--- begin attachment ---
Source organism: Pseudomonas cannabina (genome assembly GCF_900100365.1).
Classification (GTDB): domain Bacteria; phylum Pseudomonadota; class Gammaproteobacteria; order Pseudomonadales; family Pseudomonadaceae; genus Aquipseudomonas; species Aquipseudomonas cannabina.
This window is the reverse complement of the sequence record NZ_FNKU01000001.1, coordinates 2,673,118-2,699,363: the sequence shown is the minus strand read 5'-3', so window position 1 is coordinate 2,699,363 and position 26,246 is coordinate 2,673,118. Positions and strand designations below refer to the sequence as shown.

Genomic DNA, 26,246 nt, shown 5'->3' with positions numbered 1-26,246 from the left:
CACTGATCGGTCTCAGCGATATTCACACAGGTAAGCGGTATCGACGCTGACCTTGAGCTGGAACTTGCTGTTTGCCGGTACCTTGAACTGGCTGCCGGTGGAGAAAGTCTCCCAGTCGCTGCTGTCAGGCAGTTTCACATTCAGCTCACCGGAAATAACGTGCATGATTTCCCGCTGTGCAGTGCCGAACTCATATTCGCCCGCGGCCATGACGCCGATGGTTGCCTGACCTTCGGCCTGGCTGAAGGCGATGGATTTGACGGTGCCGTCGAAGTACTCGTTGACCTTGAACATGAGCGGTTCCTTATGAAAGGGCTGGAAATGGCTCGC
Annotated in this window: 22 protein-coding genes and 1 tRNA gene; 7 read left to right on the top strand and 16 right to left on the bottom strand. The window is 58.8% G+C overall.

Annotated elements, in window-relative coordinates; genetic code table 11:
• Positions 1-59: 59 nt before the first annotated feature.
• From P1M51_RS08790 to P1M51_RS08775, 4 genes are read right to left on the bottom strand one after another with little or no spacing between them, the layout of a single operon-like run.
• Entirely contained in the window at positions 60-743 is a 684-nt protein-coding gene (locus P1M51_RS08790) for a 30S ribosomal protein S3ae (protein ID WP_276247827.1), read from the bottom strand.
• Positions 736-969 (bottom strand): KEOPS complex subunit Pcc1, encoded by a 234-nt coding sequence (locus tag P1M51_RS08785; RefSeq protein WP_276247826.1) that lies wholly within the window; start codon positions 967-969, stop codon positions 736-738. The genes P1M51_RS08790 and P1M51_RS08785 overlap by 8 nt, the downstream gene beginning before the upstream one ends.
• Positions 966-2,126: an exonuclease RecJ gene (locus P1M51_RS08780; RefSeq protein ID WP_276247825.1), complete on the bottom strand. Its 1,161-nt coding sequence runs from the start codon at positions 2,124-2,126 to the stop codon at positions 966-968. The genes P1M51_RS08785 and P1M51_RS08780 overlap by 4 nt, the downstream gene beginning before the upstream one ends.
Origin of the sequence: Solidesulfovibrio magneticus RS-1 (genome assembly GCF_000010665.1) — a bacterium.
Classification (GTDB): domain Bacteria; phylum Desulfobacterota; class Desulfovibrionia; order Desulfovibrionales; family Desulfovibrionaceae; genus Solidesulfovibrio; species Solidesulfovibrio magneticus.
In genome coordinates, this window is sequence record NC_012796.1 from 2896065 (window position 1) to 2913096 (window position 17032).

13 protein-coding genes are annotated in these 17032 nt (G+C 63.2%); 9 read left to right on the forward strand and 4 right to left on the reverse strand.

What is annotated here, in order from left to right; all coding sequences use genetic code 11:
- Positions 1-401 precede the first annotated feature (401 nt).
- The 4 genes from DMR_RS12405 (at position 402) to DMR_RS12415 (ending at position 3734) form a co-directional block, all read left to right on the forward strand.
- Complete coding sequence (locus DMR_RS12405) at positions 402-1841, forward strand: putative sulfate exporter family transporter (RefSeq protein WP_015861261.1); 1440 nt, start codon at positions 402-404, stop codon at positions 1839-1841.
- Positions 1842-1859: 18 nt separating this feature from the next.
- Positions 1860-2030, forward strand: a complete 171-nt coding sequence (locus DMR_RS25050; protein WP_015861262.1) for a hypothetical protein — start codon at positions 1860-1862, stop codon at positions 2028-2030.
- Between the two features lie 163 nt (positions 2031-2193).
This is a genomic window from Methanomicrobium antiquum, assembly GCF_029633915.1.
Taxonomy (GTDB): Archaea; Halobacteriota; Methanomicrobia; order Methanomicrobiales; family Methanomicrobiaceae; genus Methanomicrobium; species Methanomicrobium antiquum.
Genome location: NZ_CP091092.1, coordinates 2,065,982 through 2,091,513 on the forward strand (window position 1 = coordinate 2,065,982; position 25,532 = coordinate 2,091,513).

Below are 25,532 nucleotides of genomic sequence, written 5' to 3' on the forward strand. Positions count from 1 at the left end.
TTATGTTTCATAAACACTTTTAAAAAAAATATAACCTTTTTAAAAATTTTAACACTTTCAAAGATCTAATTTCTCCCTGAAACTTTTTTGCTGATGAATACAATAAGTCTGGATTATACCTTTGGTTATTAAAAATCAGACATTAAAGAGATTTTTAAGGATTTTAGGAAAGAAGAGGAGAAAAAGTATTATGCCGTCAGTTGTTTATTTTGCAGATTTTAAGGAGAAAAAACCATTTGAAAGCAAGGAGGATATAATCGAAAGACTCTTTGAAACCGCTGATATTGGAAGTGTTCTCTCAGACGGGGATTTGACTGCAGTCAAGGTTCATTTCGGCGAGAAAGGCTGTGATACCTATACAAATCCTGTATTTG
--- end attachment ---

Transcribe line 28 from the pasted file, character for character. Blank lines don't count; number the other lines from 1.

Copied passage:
TTATGTTTCATAAACACTTTTAAAAAAAATATAACCTTTTTAAAAATTTTAACACTTTCAAAGATCTAATTTCTCCCTGAAACTTTTTTGCTGATGAATACAATAAGTCTGGATTATACCTTTGGTTATTAAAAATCAGACATTAAAGAGATTTTTAAGGATTTTAGGAAAGAAGAGGAGAAAAAGTATTATGCCGTCAGTTGTTTATTTTGCAGATTTTAAGGAGAAAAAACCATTTGAAAGCAAGGAGGATATAATCGAAAGACTCTTTGAAACCGCTGATATTGGAAGTGTTCTCTCAGACGGGGATTTGACTGCAGTCAAGGTTCATTTCGGCGAGAAAGGCTGTGATACCTATACAAATCCTGTATTTG